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Wal-Mart (NYSE:WMT) shares returned 1.5% during the second quarter of this year, which is the most recent reporting period for big investors. This beat the S&P 500 by 2%. Wal-Mart’s stock has been notorious for going nowhere for the last decade. As of August 31, the last 10 years have seen an 11% gain. This compares to a 283% gain in the previous 10 years. The stock is arguably cheaper than it’s ever been. Revenue has grown by 10% per year in the last decade and free cash flow has grown by 22% annually. It has also held up well since the end of Q2. The S&P 500 is down more than 7% in that time period while Wal-Mart is up more than 1%.

The stock is already widely held. That and the huge market cap make it difficult for the stock price to move quickly. Most value investors are aware that Warren Buffett is a big fan, holding more than 1% of the outstanding shares. He hasn’t done anything with the stock for the last few years. In the last quarter we did see a bit of activity, though, from some smart investors. Let’s take a look at some of their portfolio changes.

First Pacific Advisor is run by Robert Rodriguez and has nearly $17 billion under management. The firm offers six mutual funds as well as separately managed accounts for high net worth individuals. Steven Romick and J. Richard Atwood are also managing partners. First Pacific already owned a substantial number of Wal-Mart shares coming into the quarter. First Pacific increased First Pacific's holdings by 25% and now owns about 4.3 million shares. Wal-Mart makes up about 3.3% of the firm’s holdings and 5.8% of the FPA Crescent Fund, which utilizes a contrarian investing approach.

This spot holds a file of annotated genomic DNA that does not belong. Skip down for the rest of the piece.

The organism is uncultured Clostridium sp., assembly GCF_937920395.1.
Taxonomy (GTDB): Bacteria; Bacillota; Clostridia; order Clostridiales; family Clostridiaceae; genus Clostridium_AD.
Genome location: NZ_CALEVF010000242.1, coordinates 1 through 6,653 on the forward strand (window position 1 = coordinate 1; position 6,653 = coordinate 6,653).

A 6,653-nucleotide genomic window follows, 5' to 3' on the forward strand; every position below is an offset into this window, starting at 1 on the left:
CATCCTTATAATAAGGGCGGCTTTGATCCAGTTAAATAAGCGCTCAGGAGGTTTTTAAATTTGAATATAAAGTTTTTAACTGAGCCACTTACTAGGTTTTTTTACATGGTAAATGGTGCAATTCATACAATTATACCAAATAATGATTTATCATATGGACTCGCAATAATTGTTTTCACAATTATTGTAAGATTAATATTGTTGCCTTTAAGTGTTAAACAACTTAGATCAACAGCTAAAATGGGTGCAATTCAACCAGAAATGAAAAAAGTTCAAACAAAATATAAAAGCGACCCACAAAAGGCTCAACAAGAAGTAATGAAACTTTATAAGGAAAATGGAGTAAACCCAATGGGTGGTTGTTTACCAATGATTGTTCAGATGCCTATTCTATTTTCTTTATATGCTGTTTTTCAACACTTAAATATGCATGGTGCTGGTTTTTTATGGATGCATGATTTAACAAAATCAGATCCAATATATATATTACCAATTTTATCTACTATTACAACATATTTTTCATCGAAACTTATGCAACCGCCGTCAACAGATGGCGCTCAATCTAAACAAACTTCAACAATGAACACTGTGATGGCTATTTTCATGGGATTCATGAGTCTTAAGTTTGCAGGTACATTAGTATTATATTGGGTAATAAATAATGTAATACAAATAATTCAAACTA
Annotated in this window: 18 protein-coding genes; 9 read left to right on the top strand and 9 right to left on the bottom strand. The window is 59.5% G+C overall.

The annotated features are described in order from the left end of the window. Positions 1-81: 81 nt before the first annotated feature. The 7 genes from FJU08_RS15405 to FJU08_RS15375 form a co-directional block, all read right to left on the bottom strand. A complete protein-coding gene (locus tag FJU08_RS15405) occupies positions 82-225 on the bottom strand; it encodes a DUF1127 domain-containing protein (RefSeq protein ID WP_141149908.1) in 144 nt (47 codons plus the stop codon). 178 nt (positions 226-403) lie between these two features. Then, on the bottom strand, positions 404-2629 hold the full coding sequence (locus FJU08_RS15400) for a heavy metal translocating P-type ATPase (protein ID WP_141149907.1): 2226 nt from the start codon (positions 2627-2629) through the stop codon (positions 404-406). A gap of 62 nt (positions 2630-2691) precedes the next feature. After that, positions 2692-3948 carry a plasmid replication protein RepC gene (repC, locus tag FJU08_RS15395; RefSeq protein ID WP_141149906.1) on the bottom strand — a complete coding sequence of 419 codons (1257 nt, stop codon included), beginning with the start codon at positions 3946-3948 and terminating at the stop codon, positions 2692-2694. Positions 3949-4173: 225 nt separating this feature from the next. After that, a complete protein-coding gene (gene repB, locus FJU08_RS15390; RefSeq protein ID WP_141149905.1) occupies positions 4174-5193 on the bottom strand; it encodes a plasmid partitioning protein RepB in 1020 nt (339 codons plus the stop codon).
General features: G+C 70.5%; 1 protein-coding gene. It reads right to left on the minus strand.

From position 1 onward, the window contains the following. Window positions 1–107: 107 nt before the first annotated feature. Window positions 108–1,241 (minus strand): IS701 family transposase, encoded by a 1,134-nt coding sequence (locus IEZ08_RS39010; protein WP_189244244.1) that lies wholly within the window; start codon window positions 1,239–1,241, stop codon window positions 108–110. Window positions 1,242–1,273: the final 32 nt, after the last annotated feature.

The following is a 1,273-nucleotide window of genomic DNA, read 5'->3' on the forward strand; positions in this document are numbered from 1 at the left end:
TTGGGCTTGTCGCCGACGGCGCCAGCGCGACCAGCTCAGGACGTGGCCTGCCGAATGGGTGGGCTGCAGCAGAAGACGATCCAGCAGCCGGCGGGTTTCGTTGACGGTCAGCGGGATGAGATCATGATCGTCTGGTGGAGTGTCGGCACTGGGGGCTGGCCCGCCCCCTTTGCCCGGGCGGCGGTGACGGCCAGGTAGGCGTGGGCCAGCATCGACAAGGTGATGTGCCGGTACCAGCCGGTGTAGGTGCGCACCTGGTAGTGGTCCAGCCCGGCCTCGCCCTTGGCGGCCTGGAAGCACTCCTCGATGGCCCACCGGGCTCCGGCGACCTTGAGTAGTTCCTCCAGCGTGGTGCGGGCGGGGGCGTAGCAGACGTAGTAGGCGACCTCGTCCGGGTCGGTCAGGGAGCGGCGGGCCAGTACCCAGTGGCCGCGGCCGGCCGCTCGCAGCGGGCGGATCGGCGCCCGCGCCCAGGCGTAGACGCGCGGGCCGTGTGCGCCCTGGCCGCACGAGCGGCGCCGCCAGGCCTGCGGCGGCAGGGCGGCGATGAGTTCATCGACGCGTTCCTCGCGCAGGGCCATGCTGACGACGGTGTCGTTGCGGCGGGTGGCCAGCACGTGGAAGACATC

Don Yacktman is the president of Yacktman Asset Management, a firm he founded in 1992. The firm runs two mutual funds. Yacktman has been buying Wal-Mart shares every quarter since Q3 2009. In the most recent quarter, he bought more than one million shares. His total holdings now equal about 2.9 million shares. The stock makes up 1.6% of his firm’s holdings. Yacktman tends to run a pretty focused portfolio, so Wal-Mart is only his 20th largest holding. For comparison, Yacktman has a greater than 10% position in News Corp. (NASDAQ:NWS) and Pepsi (NYSE:PEP) respectively.

Leon Cooperman is on the other side of these trades. He runs Omega Advisors and has more than $5 billion under management. He launched Omega Advisors in 1991 after a career at Goldman Sachs. Cooperman sold about 38% of his Wal-Mart position in the second quarter. He now owns about 585,000 shares. The stock makes up about 0.7% of his portfolio. Cooperman also owns a few other retailers including Best Buy (NYSE:BBY), Office Depot (NASDAQ:ODP) and Lowes (NYSE:LOW).

Slightly trimming his position is GMO’s Jeremy Grantham, who famously believes that we’re in a seven lean year rut and likes cash-rich defensive names. Wal-Mart is his eighth-largest holding and makes up about 3.6% of his portfolio. Grantham owns about 19.6 million shares but has been selling shares each quarter since Q1 2010. In this past quarter he unloaded 1.2 million shares, or about 6% of his holdings. Grantham’s largest holding, Johnson & Johnson (NYSE:JNJ), makes up 5.8% of his portfolio.

Source: What Are Big Investors Doing With Wal-Mart?